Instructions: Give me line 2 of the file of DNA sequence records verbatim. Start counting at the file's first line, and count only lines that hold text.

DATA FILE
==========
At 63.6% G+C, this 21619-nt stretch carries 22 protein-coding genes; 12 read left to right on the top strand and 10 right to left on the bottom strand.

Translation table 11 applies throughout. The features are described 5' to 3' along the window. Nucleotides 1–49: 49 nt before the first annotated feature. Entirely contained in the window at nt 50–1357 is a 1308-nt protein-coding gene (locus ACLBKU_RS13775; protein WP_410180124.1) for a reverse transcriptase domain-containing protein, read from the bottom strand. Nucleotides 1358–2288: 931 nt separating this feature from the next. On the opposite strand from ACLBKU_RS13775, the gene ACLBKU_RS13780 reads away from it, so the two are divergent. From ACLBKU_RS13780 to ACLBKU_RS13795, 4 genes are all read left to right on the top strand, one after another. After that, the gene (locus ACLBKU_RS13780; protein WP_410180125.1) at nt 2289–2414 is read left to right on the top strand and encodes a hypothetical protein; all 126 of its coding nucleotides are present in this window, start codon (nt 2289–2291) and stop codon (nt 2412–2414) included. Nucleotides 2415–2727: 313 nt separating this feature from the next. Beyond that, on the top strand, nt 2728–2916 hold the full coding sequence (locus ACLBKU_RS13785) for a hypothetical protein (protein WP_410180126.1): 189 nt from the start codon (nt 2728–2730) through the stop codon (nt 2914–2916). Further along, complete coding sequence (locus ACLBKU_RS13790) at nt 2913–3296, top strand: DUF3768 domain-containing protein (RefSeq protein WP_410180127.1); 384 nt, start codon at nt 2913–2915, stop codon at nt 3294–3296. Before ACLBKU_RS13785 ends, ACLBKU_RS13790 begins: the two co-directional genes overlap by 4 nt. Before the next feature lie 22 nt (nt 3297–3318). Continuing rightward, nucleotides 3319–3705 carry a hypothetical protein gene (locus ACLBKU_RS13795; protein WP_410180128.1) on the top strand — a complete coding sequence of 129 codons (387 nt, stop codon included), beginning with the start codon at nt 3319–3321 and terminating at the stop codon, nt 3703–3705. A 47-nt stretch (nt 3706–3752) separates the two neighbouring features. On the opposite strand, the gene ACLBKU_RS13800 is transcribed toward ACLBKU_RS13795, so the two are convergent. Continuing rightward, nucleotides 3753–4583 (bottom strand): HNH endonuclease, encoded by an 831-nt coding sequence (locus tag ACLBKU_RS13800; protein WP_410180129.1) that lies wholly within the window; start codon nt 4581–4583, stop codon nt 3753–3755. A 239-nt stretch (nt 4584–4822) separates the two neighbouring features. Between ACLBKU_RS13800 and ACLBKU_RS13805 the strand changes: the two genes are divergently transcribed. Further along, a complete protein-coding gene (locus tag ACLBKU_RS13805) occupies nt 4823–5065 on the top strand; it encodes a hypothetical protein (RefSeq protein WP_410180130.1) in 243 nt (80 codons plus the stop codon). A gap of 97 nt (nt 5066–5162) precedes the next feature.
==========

Translation table 11 applies throughout. The features are described 5' to 3' along the window. Nucleotides 1–49: 49 nt before the first annotated feature. Entirely contained in the window at nt 50–1357 is a 1308-nt protein-coding gene (locus ACLBKU_RS13775; protein WP_410180124.1) for a reverse transcriptase domain-containing protein, read from the bottom strand. Nucleotides 1358–2288: 931 nt separating this feature from the next. On the opposite strand from ACLBKU_RS13775, the gene ACLBKU_RS13780 reads away from it, so the two are divergent. From ACLBKU_RS13780 to ACLBKU_RS13795, 4 genes are all read left to right on the top strand, one after another. After that, the gene (locus ACLBKU_RS13780; protein WP_410180125.1) at nt 2289–2414 is read left to right on the top strand and encodes a hypothetical protein; all 126 of its coding nucleotides are present in this window, start codon (nt 2289–2291) and stop codon (nt 2412–2414) included. Nucleotides 2415–2727: 313 nt separating this feature from the next. Beyond that, on the top strand, nt 2728–2916 hold the full coding sequence (locus ACLBKU_RS13785) for a hypothetical protein (protein WP_410180126.1): 189 nt from the start codon (nt 2728–2730) through the stop codon (nt 2914–2916). Further along, complete coding sequence (locus ACLBKU_RS13790) at nt 2913–3296, top strand: DUF3768 domain-containing protein (RefSeq protein WP_410180127.1); 384 nt, start codon at nt 2913–2915, stop codon at nt 3294–3296. Before ACLBKU_RS13785 ends, ACLBKU_RS13790 begins: the two co-directional genes overlap by 4 nt. Before the next feature lie 22 nt (nt 3297–3318). Continuing rightward, nucleotides 3319–3705 carry a hypothetical protein gene (locus ACLBKU_RS13795; protein WP_410180128.1) on the top strand — a complete coding sequence of 129 codons (387 nt, stop codon included), beginning with the start codon at nt 3319–3321 and terminating at the stop codon, nt 3703–3705. A 47-nt stretch (nt 3706–3752) separates the two neighbouring features. On the opposite strand, the gene ACLBKU_RS13800 is transcribed toward ACLBKU_RS13795, so the two are convergent. Continuing rightward, nucleotides 3753–4583 (bottom strand): HNH endonuclease, encoded by an 831-nt coding sequence (locus tag ACLBKU_RS13800; protein WP_410180129.1) that lies wholly within the window; start codon nt 4581–4583, stop codon nt 3753–3755. A 239-nt stretch (nt 4584–4822) separates the two neighbouring features. Between ACLBKU_RS13800 and ACLBKU_RS13805 the strand changes: the two genes are divergently transcribed. Further along, a complete protein-coding gene (locus tag ACLBKU_RS13805) occupies nt 4823–5065 on the top strand; it encodes a hypothetical protein (RefSeq protein WP_410180130.1) in 243 nt (80 codons plus the stop codon). A gap of 97 nt (nt 5066–5162) precedes the next feature.